VATICAN CITY (CNS) — More than a century after he first set foot in North America, the story of a little-known Canadian blessed and martyr of the Soviet regime is starting to come out of the shadows.
Blessed Nykyta Budka was the first Eastern Catholic bishop with jurisdiction in North America.
“Bishop Budka’s story had been forgotten,” said Father Athanasius McVay, a priest of the Ukrainian Catholic Eparchy of Edmonton, Alberta.
But since St. John Paul II beatified him in 2001, devotion to Blessed Budka been growing, he added. Icons of him hang in churches in Canada, the United States and Ukraine, a moleben (prayer of supplication) was composed for him, and several organizations were been named in his honor.
Born in 1877 in Dobromirka (then Austria-Hungary, now Ukraine), Bishop Budka’s nomination to Canada in 1912 was a response to a wave of immigration from Central Europe. When he arrived, the Ukrainian population in Canada exceeded 150,000.
Like most North American saints and blesseds, the pioneering bishop was an important figure in nation-building during his 16-year term.
Bishop Budka’s efforts focused on the development and education of the Ukrainian Catholic community. He urged the immigrants to adapt to the ways of their new country and he built parishes, schools and community structures. By the end of his term, the parishes had multiplied from 25 to 170. Among his first priorities, however, was legal recognition for the Eastern Catholic Church in Canada, which then included Ukrainians, Ruthenians, Slovaks and Hungarians; the various communities were incorporated as the Ruthenian Greek Catholic Episcopal Corporation of Canada in 1913.
But his episcopacy was far from being a series of successes. Frequent pastoral visits across his vast territory, which spanned the entire country, led the bishop to exhaustion. He suffered from poor health, took sick leave and even underwent surgery.
Bishop Budka’s story is recounted in “God’s Martyr, History’s Witness: Blessed Nykyta Budka, the first Ukrainian Catholic bishop of Canada.” The 613-page biography was written by Father McVay, a historian, at the request of the Canadian Ukrainian Catholic bishops. The material is based on archival research in Canada, Ukraine, Poland, Kazakhstan and the Vatican.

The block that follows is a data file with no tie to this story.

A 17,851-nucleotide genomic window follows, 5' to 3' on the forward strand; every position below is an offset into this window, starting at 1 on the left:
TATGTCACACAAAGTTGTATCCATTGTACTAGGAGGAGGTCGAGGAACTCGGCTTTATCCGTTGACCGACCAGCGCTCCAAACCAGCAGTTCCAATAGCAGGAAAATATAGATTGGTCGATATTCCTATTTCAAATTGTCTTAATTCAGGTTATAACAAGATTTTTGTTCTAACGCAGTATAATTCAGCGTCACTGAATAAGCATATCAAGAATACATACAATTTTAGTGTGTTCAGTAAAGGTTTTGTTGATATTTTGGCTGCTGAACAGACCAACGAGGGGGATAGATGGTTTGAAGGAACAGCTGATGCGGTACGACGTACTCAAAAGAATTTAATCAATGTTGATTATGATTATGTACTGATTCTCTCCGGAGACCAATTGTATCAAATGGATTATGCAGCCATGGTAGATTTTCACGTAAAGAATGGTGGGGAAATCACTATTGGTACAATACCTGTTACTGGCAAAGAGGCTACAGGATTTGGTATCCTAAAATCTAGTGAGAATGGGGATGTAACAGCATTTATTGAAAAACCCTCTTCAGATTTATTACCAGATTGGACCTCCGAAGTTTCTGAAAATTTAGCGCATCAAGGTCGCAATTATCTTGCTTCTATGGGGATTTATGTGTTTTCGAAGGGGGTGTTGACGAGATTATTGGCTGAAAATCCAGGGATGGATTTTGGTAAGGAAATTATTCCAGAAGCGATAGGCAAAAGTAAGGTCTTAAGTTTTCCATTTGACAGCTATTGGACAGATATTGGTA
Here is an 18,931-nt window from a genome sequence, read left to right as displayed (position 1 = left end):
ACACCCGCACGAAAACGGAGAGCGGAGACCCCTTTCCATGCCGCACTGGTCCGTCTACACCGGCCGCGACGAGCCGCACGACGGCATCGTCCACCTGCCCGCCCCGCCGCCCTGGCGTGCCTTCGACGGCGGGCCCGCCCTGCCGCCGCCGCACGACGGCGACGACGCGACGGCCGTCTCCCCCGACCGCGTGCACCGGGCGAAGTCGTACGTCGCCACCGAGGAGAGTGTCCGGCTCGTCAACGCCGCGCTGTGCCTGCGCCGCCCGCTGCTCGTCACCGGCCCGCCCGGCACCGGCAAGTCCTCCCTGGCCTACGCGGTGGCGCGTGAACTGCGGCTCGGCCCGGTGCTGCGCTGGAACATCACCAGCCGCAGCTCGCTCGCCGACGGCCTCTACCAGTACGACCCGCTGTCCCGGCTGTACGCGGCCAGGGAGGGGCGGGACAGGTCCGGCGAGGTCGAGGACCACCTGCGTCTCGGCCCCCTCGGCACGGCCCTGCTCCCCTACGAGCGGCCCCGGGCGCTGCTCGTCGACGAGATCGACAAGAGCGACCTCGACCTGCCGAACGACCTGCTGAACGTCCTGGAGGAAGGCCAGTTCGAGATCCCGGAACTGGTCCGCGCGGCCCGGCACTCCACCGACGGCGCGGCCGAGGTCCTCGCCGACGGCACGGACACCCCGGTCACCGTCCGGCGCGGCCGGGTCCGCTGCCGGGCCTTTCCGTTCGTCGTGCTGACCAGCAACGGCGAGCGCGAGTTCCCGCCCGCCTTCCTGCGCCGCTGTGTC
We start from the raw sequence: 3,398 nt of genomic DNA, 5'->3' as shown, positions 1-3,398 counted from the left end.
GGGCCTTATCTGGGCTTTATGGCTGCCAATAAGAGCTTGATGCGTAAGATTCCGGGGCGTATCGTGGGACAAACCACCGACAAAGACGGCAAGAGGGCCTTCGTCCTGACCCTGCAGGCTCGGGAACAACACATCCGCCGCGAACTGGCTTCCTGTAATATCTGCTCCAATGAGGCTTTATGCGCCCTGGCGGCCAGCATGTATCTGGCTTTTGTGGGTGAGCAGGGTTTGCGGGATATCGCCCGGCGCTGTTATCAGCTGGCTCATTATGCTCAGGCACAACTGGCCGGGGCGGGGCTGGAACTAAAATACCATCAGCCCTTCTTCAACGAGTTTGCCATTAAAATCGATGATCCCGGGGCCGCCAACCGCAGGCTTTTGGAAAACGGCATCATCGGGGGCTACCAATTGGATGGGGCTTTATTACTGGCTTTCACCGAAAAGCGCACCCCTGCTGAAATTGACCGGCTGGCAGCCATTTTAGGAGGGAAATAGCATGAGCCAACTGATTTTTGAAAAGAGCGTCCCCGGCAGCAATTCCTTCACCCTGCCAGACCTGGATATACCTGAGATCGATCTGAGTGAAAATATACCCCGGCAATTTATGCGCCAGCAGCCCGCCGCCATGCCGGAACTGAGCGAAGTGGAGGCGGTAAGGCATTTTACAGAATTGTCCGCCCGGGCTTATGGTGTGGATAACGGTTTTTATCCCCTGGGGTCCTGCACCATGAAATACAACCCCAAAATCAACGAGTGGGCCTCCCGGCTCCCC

The biography explains how the bishop’s poor administrative skills drove his ordinariate to near bankruptcy twice. But most taxing perhaps was his continuous struggle with fierce opponents of the Eastern Catholic Church, including 12 Ukrainian-Canadian newspapers. Competing visions for Ukrainians in Canada and sharp disagreements within the community led to the establishment of the Ukrainian Orthodox Church of Canada in 1918.
That same year, Bishop Budka was accused of treason and arrested, though released on bail. The court cleared him of all charges in 1919, and his exoneration opened the way for him to become a Canadian citizen the following year.
Despite his commitment to the mission in Canada, Bishop Budka was forced to resign in 1928, mainly due to poor health. He returned to Ukraine, where he served as a canon and led the renovation of a Marian shrine.
In 1945, he was arrested by the Soviet police and sent to a prison camp in Kazakhstan. Bishop Budka had always maintained his Canadian citizenship and, during his imprisonment, the Vatican and Canadian officials had collaborated to negotiate his release but without success. He died in the camp in 1949.
St. John Paul beatified him in 2001, along with 26 other Ukrainians martyred by the Soviet regime. The Catholic Church in Canada remembers Blessed Budka on June 27, along with Blessed Vasyl Velychkovsky, a Ukrainian Catholic bishop who was released from a Soviet prison in 1972 and died in Canada the following year.
Blessed Budka’s “epitaph is the Ukrainian Catholic churches (in Canada),” said Father McVay. “Everything we have today is because he laid the foundations at a time when all of that could have disappeared.”
During the book launch in Rome March 18, Ukrainian Catholic Bishop Boris Gudziak of Paris described Blessed Budka as a “victor” against the “Soviet experiment … to create a society without God.”
Ukrainian Catholic Bishop Hlib Lonchyna of London said the blessed was an effective “silent witness,” despite his life being “a great failure” in human terms. His martyrdom “shows how the cross of Christ is victorious,” he told Catholic News Service.
Ukrainian Catholic Major Archbishop Sviatoslav Shevchuk of Kiev-Halych, also present at the book launch, said Blessed Budka witnesses to the Ukrainian Catholic Church today as a global reality.
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